MAKING THE MOVE
Canadian Operations Manager, Patrick McGrath, writes about his personal experience of relocating to Calgary, Canada, to open up the Globalforce Resource office there. Like all big life changes, it wasn’t all plain sailing but a year later Patrick is personally delighted he took this bold move.
I had been working for Globalforce as a Resource Specialist for over 4 years when the company decided to open an office in Calgary Canada. The position of Canadian Operations Manager was advertised amongst the team in our Dublin office. The company places experienced skilled HGV/Auto Mechanics, Crash Repair Technicians / Panel Beaters in to the HGV, Auto and Agri Transport sectors in Canada, and felt an on the ground presence would be a good move.
I had previously lived in Canada for about 5 months and thoroughly enjoyed my time and the experience there. It had always been on my mind to return to Canada one day. When you see all the people and their families I have helped over the years to relocate, it is hard not to get very envious of them, especially when you hear about the fantastic new life they are making for themselves in Canada.
So, when the opportunity become available within Globalforce, it was a relatively easy personal decision for me to make, so I applied for the role. Once I had applied my mind started to think over the true consequences of my decision.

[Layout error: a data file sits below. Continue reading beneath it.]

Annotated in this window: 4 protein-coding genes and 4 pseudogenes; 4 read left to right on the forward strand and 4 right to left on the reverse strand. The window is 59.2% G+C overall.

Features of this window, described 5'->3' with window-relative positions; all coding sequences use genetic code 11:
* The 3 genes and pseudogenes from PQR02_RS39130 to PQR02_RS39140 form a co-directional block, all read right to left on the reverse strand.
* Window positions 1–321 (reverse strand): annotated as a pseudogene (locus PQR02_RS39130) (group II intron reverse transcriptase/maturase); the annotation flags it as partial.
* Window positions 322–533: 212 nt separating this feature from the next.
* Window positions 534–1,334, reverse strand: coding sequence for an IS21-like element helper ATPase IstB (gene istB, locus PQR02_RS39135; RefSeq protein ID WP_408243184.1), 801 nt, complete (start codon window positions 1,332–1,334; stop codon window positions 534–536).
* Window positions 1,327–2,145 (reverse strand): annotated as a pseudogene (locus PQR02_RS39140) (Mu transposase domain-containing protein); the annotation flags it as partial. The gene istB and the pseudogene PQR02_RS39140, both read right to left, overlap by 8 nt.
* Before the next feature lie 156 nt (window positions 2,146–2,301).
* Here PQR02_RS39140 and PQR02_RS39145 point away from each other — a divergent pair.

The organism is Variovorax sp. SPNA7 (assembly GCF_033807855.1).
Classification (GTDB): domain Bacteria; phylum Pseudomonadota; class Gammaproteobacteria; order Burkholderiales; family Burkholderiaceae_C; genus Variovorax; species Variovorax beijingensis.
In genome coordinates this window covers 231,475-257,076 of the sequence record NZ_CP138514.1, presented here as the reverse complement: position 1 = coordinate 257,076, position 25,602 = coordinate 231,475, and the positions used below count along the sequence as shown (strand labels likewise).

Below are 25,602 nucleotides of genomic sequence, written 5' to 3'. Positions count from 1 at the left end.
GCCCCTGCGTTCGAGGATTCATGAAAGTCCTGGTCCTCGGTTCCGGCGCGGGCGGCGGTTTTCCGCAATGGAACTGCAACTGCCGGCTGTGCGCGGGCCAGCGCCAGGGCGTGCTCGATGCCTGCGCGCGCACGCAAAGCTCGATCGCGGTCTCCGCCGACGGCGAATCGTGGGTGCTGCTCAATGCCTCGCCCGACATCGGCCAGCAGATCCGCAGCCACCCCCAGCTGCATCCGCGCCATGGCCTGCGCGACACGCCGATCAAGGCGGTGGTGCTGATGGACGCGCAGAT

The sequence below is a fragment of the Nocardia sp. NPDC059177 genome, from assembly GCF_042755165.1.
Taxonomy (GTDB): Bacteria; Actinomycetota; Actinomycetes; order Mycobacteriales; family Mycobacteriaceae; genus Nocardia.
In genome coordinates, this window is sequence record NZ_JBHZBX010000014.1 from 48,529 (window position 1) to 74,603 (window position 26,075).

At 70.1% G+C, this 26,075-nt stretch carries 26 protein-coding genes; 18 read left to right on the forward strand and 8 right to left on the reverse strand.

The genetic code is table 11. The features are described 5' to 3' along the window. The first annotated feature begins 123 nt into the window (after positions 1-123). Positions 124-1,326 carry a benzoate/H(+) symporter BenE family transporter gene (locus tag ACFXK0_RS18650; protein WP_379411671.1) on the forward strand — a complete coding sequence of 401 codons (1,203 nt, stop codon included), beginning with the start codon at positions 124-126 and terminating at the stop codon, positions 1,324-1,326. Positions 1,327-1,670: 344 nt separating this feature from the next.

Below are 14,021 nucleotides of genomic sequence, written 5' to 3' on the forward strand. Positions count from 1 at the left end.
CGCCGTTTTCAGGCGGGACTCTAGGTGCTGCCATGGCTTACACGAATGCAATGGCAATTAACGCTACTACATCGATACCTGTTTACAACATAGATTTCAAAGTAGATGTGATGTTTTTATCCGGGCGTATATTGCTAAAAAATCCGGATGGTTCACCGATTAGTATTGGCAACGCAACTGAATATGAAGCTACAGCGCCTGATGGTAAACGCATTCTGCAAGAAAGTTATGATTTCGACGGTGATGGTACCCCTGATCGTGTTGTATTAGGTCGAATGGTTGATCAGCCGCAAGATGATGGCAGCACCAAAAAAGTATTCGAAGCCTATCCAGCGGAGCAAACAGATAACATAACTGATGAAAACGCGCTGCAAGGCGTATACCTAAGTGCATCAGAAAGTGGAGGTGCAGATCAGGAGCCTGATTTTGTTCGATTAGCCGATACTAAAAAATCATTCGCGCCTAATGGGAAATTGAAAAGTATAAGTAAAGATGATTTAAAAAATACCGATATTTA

WEIGHING UP THE PRO’S AND CON’S
I started to weigh up the positives and negatives of the move, I tried to imagine how I might feel being away from family and friends, living in a new country, and not knowing anyone. These were my main fears, but, the opportunity to live in a new country was far too attractive a proposition to miss. I had to ask myself “If I do not apply for the role would it be something I would always regret?”
In a matter of weeks I was offered the position This made me extremely happy; but the realisation of relocating started to hit home and my mind started racing. “Am I crazy? Is this the right thing to do? What will I do in Canada on my own?” Then, I started to think of all the positives of making the move, of which there were many.
FAMILY AND FRIENDS